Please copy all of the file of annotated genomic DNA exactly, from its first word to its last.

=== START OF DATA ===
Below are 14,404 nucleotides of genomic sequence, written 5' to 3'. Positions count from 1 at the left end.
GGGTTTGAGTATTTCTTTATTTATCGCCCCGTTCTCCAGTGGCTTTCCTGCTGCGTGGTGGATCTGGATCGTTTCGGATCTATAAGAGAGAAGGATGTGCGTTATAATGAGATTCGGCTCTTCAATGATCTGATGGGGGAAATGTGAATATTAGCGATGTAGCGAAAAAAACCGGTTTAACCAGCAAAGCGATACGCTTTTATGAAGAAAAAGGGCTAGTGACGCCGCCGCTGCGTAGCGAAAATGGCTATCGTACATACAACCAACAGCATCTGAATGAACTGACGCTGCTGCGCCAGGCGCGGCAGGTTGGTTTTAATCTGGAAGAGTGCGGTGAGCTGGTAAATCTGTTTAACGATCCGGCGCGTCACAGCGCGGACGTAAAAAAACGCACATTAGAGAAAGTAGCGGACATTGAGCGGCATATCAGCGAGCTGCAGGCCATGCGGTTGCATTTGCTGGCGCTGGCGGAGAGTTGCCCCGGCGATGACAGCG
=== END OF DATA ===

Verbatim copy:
Below are 14,404 nucleotides of genomic sequence, written 5' to 3'. Positions count from 1 at the left end.
GGGTTTGAGTATTTCTTTATTTATCGCCCCGTTCTCCAGTGGCTTTCCTGCTGCGTGGTGGATCTGGATCGTTTCGGATCTATAAGAGAGAAGGATGTGCGTTATAATGAGATTCGGCTCTTCAATGATCTGATGGGGGAAATGTGAATATTAGCGATGTAGCGAAAAAAACCGGTTTAACCAGCAAAGCGATACGCTTTTATGAAGAAAAAGGGCTAGTGACGCCGCCGCTGCGTAGCGAAAATGGCTATCGTACATACAACCAACAGCATCTGAATGAACTGACGCTGCTGCGCCAGGCGCGGCAGGTTGGTTTTAATCTGGAAGAGTGCGGTGAGCTGGTAAATCTGTTTAACGATCCGGCGCGTCACAGCGCGGACGTAAAAAAACGCACATTAGAGAAAGTAGCGGACATTGAGCGGCATATCAGCGAGCTGCAGGCCATGCGGTTGCATTTGCTGGCGCTGGCGGAGAGTTGCCCCGGCGATGACAGCG